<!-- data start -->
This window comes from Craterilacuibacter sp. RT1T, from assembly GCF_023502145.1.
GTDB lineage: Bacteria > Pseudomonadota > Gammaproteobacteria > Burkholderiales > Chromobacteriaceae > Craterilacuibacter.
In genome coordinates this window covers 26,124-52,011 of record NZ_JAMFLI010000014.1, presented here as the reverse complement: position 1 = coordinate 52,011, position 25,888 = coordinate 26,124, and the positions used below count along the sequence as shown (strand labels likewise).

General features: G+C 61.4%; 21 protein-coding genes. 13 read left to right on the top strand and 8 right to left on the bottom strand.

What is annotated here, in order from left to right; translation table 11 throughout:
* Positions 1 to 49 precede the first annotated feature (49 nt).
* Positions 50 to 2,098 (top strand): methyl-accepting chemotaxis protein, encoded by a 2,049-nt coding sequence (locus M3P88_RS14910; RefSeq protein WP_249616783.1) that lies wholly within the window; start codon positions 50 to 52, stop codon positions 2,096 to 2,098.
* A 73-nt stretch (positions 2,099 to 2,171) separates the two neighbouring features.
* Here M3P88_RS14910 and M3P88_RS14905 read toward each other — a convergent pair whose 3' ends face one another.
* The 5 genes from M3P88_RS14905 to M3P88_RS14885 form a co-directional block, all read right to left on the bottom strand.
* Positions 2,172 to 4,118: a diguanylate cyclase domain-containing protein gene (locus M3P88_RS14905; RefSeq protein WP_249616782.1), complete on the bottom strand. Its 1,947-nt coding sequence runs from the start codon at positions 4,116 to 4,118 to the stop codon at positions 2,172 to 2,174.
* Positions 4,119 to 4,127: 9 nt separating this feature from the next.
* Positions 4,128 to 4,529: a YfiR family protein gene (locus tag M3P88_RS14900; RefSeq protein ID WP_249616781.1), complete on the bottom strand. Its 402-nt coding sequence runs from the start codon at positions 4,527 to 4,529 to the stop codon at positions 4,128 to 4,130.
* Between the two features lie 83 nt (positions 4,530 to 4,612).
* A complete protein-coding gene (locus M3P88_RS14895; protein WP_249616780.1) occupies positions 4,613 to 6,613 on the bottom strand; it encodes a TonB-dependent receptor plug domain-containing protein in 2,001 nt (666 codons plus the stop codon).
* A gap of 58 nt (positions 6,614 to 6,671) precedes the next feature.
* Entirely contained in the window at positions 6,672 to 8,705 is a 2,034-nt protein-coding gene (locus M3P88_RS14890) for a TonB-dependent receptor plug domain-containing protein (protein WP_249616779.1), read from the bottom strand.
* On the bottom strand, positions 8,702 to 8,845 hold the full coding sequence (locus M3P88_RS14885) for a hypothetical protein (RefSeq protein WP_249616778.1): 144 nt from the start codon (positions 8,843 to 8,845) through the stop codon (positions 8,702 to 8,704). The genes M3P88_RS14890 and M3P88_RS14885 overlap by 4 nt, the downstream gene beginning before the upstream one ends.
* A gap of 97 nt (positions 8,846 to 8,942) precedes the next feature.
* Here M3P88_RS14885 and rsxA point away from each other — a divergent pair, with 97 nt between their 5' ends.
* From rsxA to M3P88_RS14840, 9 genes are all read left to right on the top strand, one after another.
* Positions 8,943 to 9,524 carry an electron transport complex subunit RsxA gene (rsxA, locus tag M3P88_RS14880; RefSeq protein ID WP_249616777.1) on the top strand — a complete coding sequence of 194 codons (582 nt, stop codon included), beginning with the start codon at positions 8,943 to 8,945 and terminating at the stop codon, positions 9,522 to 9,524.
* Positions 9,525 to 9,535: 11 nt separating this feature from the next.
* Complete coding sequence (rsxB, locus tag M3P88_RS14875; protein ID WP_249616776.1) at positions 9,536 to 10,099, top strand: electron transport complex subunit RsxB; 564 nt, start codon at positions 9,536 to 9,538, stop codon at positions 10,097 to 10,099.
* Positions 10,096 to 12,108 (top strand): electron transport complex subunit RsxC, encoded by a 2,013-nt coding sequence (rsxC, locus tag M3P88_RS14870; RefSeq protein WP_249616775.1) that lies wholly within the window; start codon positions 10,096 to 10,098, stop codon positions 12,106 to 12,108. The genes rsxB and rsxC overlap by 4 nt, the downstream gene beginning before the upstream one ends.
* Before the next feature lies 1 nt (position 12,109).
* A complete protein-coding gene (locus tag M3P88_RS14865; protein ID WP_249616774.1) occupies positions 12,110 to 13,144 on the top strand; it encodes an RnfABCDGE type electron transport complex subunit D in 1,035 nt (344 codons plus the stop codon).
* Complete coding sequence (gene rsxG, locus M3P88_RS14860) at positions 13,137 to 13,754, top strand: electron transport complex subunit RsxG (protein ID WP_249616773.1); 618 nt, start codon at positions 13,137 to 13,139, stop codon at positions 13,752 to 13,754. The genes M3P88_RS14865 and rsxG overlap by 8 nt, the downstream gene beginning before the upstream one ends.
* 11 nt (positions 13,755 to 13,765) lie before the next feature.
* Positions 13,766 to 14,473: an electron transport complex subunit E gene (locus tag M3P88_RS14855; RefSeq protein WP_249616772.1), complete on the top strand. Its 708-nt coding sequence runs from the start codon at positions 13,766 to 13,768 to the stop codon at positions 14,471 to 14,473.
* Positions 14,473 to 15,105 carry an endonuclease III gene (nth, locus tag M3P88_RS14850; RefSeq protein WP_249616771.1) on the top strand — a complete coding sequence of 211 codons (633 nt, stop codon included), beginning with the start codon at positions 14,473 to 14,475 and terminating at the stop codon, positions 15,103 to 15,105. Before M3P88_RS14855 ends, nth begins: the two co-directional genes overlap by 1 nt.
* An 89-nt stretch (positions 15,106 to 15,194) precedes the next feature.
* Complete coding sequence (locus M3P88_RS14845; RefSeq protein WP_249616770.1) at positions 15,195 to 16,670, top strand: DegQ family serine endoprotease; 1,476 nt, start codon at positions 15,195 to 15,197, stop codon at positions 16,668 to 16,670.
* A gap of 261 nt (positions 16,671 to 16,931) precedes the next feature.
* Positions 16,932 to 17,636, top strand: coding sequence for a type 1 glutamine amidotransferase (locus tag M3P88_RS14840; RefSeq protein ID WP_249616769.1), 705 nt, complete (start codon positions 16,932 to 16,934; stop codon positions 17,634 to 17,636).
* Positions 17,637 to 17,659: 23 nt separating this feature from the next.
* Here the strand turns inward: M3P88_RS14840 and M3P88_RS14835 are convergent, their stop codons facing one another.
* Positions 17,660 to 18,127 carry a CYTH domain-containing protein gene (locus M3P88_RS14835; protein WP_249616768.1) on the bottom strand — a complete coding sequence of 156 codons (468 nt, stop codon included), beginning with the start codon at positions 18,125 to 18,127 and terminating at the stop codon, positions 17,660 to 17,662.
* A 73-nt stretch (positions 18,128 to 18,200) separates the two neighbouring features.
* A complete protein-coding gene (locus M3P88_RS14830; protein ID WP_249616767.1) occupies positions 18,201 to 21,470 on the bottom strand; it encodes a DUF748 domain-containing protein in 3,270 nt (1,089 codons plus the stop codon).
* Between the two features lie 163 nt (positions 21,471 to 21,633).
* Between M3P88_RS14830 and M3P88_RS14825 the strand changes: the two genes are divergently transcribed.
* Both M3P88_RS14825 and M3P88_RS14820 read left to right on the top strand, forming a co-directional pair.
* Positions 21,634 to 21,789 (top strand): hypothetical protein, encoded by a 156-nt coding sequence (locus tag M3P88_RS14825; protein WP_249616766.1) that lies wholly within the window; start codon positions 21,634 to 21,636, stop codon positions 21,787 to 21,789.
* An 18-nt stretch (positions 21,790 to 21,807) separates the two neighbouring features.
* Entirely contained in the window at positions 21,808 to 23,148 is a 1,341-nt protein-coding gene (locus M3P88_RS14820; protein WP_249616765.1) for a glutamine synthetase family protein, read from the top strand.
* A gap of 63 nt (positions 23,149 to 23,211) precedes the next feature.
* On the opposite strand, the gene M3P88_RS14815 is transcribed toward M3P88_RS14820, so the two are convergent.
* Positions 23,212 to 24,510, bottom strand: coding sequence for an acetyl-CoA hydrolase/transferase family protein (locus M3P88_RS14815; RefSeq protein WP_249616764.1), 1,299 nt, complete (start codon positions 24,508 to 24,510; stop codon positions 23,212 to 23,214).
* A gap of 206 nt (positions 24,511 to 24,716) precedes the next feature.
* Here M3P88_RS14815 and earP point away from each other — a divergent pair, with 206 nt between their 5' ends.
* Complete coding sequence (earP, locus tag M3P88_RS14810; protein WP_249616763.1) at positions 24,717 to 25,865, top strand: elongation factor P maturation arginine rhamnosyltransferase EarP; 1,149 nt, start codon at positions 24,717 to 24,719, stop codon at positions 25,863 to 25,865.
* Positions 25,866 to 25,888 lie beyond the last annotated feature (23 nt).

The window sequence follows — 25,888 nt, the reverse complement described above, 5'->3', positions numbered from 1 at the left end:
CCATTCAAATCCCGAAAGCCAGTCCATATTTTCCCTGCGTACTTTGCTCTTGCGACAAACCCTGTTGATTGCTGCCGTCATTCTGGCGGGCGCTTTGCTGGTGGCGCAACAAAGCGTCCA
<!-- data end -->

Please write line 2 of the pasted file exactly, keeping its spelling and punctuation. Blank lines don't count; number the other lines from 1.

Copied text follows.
GTDB lineage: Bacteria > Pseudomonadota > Gammaproteobacteria > Burkholderiales > Chromobacteriaceae > Craterilacuibacter.